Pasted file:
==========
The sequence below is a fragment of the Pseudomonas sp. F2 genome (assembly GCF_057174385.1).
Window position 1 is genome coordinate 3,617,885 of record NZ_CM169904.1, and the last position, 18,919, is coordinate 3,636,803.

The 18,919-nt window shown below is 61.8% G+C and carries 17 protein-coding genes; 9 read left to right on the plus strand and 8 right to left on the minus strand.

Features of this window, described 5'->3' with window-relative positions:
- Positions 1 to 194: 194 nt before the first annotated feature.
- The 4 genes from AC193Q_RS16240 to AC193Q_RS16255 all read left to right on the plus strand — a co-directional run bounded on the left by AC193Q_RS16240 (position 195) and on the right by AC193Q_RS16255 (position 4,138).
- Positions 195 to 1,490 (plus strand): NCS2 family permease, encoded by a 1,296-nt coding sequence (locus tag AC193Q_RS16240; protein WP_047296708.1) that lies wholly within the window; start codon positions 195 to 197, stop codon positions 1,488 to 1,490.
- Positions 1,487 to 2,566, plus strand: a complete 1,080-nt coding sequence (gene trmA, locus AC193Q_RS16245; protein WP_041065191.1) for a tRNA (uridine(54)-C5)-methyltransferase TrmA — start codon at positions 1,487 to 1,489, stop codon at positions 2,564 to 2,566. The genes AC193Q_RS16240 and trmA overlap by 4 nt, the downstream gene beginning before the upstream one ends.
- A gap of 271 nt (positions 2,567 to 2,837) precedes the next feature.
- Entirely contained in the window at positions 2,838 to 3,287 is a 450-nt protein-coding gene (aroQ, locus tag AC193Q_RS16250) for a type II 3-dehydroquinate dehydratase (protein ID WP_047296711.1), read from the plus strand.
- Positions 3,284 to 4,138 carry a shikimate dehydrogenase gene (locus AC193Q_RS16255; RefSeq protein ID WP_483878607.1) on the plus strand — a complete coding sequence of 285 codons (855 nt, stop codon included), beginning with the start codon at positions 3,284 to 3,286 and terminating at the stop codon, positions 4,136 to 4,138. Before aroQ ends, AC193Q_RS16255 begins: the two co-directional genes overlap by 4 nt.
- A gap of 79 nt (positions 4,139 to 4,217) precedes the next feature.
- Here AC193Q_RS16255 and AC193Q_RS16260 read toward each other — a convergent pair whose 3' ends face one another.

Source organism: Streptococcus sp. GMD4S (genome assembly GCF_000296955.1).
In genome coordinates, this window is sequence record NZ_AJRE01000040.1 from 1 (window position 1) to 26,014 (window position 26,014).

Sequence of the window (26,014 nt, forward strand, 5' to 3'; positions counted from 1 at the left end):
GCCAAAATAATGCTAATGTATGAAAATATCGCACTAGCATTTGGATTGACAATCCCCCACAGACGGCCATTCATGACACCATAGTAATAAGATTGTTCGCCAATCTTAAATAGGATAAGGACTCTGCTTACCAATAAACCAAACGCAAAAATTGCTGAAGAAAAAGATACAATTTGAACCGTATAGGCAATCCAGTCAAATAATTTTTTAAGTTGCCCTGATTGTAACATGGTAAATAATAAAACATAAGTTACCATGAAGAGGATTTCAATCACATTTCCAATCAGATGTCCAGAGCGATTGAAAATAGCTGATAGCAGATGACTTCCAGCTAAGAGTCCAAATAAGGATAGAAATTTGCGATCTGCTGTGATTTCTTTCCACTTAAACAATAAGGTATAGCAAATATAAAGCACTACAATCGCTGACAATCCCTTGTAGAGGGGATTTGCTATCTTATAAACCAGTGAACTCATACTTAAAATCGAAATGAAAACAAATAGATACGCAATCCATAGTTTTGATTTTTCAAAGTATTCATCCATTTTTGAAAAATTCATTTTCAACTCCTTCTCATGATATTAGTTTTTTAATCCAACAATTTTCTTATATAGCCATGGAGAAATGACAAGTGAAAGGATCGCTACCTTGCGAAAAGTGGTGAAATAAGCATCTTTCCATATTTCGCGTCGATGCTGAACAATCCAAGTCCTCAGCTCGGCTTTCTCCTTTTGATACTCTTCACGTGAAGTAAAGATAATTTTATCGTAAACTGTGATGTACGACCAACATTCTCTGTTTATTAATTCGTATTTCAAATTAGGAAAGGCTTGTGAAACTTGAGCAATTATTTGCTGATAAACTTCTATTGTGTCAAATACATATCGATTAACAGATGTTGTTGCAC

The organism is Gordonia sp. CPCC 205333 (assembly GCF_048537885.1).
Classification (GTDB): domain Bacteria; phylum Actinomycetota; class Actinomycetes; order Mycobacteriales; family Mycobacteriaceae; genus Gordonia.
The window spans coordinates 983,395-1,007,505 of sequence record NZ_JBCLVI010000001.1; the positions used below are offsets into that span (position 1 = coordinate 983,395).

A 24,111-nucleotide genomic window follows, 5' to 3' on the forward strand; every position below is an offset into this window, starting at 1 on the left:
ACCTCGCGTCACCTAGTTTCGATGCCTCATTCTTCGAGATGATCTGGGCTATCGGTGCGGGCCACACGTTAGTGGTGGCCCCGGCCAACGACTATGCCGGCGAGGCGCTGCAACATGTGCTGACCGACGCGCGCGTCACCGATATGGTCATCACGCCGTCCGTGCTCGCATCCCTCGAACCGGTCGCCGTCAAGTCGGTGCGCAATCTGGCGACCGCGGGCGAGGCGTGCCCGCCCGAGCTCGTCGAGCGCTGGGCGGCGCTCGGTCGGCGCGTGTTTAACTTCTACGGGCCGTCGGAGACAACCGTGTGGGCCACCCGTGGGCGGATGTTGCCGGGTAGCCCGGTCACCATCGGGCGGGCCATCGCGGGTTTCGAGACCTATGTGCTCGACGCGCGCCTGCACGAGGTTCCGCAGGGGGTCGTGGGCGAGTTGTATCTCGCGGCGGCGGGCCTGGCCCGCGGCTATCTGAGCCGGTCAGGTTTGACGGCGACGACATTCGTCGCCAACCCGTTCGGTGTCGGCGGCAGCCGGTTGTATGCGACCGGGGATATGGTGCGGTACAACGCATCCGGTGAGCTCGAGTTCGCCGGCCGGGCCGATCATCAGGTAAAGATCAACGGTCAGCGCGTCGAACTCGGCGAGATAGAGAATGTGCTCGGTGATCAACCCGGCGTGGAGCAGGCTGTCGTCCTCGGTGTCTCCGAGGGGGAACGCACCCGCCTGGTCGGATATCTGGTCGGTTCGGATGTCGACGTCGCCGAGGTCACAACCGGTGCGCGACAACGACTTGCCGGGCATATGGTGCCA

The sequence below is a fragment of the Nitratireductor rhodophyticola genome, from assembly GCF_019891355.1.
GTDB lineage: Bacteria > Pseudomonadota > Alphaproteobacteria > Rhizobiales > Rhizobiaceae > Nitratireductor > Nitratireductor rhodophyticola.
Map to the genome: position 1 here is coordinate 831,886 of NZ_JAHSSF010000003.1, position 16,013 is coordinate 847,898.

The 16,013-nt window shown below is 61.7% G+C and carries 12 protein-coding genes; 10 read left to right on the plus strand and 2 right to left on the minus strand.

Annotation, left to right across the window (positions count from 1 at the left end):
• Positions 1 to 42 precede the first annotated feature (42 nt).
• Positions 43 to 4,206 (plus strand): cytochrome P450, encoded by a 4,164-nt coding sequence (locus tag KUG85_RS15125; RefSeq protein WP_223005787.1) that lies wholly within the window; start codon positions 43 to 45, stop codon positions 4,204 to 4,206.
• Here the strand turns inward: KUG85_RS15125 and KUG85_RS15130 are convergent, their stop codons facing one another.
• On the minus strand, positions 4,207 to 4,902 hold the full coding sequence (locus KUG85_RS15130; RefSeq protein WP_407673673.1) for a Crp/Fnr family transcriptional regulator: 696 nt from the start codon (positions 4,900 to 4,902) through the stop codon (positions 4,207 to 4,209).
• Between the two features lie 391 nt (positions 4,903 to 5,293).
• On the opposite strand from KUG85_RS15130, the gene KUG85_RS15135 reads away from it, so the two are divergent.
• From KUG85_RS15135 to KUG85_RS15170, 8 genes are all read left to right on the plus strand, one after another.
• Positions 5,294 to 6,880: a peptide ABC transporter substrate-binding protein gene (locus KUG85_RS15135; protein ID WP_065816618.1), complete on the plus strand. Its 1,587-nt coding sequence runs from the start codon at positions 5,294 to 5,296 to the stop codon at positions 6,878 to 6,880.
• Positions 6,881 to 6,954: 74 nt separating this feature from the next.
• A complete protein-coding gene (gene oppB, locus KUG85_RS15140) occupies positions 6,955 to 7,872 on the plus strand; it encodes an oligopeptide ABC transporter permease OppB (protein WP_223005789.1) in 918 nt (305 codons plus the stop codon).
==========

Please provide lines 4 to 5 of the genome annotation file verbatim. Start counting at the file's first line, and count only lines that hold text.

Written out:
Features of this window, described 5'->3' with window-relative positions:
- Positions 1 to 194: 194 nt before the first annotated feature.